A small bluetooth peripheral that combines both wallet theft protection and lessens the number of cards you need to keep in your wallet. Pre-order for 50% off only on 12/12/2013 (ok, I waited for the last day to pre-order mine and get a referral link).
I thought the identifier was the 15 or 16 digit number on the front of the card, and the authenticator was the three-to-four digit number on the back of the card (except in cases where a keypad is available, and then the identifier is the 15 or 16 digit number encoded on the mag strip and the authenticator is your 4 digit pin).
And that, actually, is a good point- that a successful religion *must* have some reason behind it. Observation and theorization based on human nature, is most of what theology really is. In a way it is misnamed. It isn't study of God. It is study of human reaction to God, and thus is a sub-branch of sociology to begin with.
It took a rational religion to create the scientific method. I'd suggest that it takes at least a reasonable religion to survive more than a few generations at all.
But I seem to have strayed from my original, which wasn't so much about religious theology being within the bounds of its own axioms, but science straying away from testable predictions and into fictional, non testable, conclusions. Others in this thread, however, have pointed out that's more "pop sci" than science, more media than actual experimentation. Including in the case of the original article, which was using the primary definition of a hologram (that is, an n+1 dimensional object encoded into n-dimensional space) as opposed to the popular definition of a hologram (a simulation of a n+1 dimensional object projected from an n-dimensional projector). Another good example of the later is Richard Dawkin's Selfish Gene- complete science fiction analogy masquerading as science.
Consent was given by your mother when she had sex, except in cases of rape and incest.
Continuing consent is another issue. Say she decided not to consent to feeding you after birth, did she have a right to starve you?
I ask because I find many of the pro-choice arguments are not very well thought out.
So you'd agree with the current attempts to limit abortion to before 20 weeks, since that's scientifically proven pain-capable? Or maybe 8 weeks, which is detectable EEG and thus thought?
Likely because it would open a can of worms that would be hard to close. After all, I don't know anybody who skipped straight from conception to childhood, do you?
One of the more modern ones was the Roman Catholic Papal Encyclical Humanae Vitae, which listed four specific predictions on what would happen in a culture that failed to respect life.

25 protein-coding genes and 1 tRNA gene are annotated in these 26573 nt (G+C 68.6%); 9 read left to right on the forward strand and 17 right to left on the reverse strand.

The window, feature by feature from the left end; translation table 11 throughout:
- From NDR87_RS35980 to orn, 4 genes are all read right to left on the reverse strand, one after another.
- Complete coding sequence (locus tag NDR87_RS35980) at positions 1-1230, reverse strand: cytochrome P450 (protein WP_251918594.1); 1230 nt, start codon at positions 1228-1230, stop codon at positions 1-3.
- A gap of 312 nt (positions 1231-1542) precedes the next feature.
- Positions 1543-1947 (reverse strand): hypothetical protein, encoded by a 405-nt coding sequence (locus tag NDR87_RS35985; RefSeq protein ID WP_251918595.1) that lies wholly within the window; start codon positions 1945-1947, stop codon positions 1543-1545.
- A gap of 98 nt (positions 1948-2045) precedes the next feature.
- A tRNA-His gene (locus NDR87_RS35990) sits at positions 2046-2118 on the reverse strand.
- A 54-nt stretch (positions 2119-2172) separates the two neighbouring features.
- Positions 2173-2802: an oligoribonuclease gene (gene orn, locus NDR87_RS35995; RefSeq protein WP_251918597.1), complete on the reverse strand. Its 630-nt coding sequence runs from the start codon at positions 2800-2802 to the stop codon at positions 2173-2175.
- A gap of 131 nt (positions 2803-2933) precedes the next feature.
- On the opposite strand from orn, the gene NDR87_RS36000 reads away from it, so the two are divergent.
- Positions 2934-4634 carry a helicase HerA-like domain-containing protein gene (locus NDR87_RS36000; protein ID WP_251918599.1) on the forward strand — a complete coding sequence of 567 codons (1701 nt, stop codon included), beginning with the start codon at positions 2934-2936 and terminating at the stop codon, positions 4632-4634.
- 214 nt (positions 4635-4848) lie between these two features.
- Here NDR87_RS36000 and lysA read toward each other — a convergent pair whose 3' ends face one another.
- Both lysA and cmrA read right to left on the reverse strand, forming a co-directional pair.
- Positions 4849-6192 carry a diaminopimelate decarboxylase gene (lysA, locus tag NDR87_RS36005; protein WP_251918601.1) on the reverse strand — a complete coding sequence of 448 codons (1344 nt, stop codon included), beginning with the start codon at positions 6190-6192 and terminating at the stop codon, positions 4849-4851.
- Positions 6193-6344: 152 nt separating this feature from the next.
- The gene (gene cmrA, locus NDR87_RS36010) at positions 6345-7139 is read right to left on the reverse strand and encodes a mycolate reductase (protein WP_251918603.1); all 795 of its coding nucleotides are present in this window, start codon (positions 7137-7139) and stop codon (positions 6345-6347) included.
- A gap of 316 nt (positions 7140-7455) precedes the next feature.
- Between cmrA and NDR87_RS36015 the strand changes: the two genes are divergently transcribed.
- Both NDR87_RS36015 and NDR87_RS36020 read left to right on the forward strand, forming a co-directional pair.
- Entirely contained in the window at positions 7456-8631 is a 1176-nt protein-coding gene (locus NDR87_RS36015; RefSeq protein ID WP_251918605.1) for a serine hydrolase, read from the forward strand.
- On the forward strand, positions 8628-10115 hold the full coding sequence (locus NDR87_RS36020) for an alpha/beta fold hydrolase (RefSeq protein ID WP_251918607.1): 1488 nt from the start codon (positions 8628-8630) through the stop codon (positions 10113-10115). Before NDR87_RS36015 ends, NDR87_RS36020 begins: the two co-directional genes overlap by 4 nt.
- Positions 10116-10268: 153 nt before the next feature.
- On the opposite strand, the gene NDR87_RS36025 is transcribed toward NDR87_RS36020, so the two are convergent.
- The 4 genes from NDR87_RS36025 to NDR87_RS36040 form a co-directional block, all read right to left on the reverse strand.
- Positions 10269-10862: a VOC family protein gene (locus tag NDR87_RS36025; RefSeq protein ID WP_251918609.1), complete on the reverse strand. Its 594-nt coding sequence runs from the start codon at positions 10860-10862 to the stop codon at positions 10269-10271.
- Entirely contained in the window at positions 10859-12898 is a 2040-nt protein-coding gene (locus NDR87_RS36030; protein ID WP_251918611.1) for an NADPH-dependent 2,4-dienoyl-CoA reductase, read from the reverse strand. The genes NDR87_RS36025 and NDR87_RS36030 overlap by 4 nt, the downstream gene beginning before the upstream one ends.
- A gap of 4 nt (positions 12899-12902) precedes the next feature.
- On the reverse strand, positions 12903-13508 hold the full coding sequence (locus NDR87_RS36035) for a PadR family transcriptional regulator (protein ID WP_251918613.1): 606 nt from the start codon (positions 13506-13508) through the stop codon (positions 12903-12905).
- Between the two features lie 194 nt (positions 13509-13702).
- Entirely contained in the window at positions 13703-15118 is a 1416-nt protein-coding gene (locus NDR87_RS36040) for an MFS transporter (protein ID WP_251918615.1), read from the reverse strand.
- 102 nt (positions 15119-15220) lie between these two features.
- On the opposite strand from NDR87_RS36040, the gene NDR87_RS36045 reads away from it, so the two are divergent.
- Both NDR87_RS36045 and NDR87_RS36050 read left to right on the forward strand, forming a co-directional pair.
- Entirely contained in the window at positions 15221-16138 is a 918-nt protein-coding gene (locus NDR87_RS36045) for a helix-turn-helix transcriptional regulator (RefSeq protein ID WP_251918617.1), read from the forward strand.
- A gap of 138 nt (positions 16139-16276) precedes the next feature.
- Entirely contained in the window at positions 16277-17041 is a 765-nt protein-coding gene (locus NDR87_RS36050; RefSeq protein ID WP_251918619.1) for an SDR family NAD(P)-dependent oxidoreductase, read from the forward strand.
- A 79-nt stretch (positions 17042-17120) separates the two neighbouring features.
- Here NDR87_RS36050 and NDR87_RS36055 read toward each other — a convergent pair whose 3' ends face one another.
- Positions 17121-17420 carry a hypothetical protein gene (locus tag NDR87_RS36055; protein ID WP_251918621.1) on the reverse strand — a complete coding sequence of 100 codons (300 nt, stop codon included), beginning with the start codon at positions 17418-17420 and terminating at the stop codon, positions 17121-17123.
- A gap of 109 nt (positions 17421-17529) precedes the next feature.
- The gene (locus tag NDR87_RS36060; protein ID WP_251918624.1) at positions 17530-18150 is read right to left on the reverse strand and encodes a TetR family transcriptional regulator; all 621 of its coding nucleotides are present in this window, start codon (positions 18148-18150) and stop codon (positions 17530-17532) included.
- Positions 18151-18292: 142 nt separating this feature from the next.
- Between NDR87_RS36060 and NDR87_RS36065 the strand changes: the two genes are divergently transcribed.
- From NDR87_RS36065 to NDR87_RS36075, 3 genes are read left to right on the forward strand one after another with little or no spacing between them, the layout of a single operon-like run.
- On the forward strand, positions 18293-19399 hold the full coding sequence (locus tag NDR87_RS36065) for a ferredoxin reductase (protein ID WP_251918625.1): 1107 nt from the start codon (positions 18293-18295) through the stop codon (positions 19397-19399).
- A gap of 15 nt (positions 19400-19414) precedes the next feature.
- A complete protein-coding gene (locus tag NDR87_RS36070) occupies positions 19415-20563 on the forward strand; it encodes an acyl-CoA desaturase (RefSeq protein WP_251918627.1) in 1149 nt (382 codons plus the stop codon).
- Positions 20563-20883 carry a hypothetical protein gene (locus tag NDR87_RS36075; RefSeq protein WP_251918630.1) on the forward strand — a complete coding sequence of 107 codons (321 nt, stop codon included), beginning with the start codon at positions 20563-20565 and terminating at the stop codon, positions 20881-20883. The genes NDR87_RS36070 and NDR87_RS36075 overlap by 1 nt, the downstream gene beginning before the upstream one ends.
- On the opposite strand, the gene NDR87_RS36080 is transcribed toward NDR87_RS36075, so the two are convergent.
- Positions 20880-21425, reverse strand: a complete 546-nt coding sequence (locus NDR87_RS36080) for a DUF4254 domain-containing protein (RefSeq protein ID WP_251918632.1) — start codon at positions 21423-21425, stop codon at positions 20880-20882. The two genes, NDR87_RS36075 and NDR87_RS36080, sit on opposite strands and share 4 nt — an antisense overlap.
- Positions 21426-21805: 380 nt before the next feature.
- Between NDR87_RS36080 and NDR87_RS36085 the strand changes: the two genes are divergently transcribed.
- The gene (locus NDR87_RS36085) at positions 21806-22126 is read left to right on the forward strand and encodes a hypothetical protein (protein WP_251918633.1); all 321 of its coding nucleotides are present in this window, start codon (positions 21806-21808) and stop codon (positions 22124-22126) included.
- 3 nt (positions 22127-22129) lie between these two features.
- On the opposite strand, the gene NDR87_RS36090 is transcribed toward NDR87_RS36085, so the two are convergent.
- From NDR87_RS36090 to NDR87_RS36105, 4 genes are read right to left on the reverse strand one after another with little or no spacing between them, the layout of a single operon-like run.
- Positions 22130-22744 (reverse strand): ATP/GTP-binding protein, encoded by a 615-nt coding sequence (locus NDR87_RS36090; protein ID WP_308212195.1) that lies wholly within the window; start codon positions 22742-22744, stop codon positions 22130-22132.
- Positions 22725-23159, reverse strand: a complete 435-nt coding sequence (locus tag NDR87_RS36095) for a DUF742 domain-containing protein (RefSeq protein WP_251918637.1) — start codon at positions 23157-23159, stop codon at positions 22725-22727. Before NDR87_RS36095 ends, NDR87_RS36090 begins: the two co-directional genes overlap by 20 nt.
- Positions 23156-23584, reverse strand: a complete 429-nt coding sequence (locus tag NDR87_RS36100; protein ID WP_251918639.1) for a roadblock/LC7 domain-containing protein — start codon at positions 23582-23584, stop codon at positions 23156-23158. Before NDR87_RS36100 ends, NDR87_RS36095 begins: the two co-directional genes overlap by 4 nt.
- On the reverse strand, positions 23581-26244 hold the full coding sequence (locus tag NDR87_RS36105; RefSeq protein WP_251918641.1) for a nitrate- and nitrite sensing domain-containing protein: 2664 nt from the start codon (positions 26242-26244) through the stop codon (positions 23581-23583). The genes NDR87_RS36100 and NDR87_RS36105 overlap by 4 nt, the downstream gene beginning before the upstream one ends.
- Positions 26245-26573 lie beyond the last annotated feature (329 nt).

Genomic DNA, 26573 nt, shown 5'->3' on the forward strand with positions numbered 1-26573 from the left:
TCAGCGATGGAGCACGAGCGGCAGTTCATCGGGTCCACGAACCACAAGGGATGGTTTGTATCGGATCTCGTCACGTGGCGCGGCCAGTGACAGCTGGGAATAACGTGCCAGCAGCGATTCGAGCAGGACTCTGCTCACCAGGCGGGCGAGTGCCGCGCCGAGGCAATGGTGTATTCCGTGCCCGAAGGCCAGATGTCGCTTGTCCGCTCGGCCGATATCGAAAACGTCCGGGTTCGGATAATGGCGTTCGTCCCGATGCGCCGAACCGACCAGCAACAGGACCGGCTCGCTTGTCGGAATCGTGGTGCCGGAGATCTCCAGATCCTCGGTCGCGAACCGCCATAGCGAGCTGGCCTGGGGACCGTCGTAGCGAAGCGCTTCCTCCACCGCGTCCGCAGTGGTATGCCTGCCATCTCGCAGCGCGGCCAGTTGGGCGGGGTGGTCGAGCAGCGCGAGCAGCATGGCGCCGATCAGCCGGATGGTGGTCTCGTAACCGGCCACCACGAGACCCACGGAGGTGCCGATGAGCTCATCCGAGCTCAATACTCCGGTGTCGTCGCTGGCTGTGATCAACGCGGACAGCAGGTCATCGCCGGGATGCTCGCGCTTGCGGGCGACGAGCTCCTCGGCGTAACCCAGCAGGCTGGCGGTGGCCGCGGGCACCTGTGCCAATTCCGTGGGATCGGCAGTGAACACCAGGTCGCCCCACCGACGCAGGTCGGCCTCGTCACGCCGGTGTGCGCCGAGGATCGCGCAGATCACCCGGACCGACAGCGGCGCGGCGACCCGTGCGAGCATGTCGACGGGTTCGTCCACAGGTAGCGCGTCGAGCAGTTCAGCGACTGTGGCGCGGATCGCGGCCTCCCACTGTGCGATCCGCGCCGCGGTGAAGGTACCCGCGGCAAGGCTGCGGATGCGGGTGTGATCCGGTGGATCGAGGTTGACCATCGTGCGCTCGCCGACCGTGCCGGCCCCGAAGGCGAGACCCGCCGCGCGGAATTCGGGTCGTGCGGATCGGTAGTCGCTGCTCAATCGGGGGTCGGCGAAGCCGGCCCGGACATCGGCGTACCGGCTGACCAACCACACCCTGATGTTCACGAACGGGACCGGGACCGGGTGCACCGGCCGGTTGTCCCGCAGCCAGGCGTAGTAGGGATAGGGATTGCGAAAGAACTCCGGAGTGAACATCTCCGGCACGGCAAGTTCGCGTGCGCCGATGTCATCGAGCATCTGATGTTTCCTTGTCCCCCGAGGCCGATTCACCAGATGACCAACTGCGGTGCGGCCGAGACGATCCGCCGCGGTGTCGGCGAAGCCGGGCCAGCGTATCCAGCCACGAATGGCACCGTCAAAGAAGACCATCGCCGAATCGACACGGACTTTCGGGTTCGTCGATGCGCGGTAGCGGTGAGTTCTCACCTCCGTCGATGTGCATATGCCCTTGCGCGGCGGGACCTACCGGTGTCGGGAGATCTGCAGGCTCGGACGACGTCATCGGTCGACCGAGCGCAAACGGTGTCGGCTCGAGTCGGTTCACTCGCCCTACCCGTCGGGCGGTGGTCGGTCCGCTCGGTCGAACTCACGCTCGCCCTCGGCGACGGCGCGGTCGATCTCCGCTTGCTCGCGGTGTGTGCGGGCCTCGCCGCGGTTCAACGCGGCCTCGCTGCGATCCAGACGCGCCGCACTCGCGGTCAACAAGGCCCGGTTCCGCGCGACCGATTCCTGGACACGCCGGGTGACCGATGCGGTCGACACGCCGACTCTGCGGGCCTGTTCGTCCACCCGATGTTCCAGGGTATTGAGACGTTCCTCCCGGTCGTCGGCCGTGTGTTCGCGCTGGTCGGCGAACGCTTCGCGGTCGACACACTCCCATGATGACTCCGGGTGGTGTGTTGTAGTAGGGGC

You may not accept the axioms, but the reasoning was sound, and within those axioms, all four items have indeed come true in the United States, at least.
I realize this example is a bit mundane, and really is no better than what many sociologists have also predicted, but I'm trying to point out that reason and religion are not necessarily enemies.
and just like calling a fetus not a person....
Isn't that precisely what modern pro-choicers also think? That different classes of persons should have different rights? The difference being that most aren't willing to call fetuses people....
Religions make accurate predictions within their axiomatic set- if they didn't, they wouldn't survive more than one generation (and in fact, many smaller cults *don't* survive the death of their founder, that's pretty much the difference between a cult of personality and an actual belief system- their predictions don't survive being tested). So I fail to see your difference. Science makes accurate predictions within its axiomatic set, and theories that don't make accurate predictions are thrown out. What is the difference between that, and the religious system that makes accurate predictions within its axiomatic set and calls inaccurate predictions heresy and throws them out?
it is more like Plato's cave, where the physical world we see is only a projection of some deeper physics.
Might we even say a METAphysics?
The more science becomes science fiction, the less like science it is and the more like religion it is.
10 miles is overkill.
Correct, but at least you can make the wrong slightly more convenient. If you're going to force me to buy a product that I neither want nor need, the least you can do is pick it out for me, purchase it for me, and just let me deal with the bill.
One of my biggest objections to Obamacare as it has been implemented in Oregon so far, is I don't have 164 hours of my life to give away to downloading a 19 page PDF, to print out, fill out, send in, get the wrong one back, get my identity stolen by the prison inmate doing data entry, get the right one back, pick a plan, get told it's the wrong plan, get a guess on what my subsidy will be, pay the wrong amount, have to write 6 checks to pay the right amount, only to get fined in the end because they lost the paperwork.
Yeah, exactly. Get him a job with a real employer, like one that pays a living wage.